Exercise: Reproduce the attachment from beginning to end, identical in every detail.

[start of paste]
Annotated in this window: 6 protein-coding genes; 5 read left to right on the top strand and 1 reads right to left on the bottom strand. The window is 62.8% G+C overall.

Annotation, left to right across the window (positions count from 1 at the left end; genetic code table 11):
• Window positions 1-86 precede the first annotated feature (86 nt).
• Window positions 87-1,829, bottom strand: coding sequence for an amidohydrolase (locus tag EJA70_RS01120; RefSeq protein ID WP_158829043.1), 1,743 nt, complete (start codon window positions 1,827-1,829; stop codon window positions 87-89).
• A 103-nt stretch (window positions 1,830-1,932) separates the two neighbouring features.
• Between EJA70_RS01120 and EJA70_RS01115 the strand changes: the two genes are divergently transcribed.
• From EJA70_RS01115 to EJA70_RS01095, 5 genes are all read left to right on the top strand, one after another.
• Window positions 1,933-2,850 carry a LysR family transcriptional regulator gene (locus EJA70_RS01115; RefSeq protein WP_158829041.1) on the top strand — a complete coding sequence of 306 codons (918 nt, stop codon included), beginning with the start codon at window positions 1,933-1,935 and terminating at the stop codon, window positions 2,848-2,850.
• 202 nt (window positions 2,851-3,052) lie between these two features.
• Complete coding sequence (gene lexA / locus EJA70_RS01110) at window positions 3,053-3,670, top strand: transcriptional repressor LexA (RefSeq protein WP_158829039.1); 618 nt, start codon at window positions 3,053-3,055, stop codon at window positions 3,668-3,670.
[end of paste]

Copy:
Annotated in this window: 6 protein-coding genes; 5 read left to right on the top strand and 1 reads right to left on the bottom strand. The window is 62.8% G+C overall.

Annotation, left to right across the window (positions count from 1 at the left end; genetic code table 11):
• Window positions 1-86 precede the first annotated feature (86 nt).
• Window positions 87-1,829, bottom strand: coding sequence for an amidohydrolase (locus tag EJA70_RS01120; RefSeq protein ID WP_158829043.1), 1,743 nt, complete (start codon window positions 1,827-1,829; stop codon window positions 87-89).
• A 103-nt stretch (window positions 1,830-1,932) separates the two neighbouring features.
• Between EJA70_RS01120 and EJA70_RS01115 the strand changes: the two genes are divergently transcribed.
• From EJA70_RS01115 to EJA70_RS01095, 5 genes are all read left to right on the top strand, one after another.
• Window positions 1,933-2,850 carry a LysR family transcriptional regulator gene (locus EJA70_RS01115; RefSeq protein WP_158829041.1) on the top strand — a complete coding sequence of 306 codons (918 nt, stop codon included), beginning with the start codon at window positions 1,933-1,935 and terminating at the stop codon, window positions 2,848-2,850.
• 202 nt (window positions 2,851-3,052) lie between these two features.
• Complete coding sequence (gene lexA / locus EJA70_RS01110) at window positions 3,053-3,670, top strand: transcriptional repressor LexA (RefSeq protein WP_158829039.1); 618 nt, start codon at window positions 3,053-3,055, stop codon at window positions 3,668-3,670.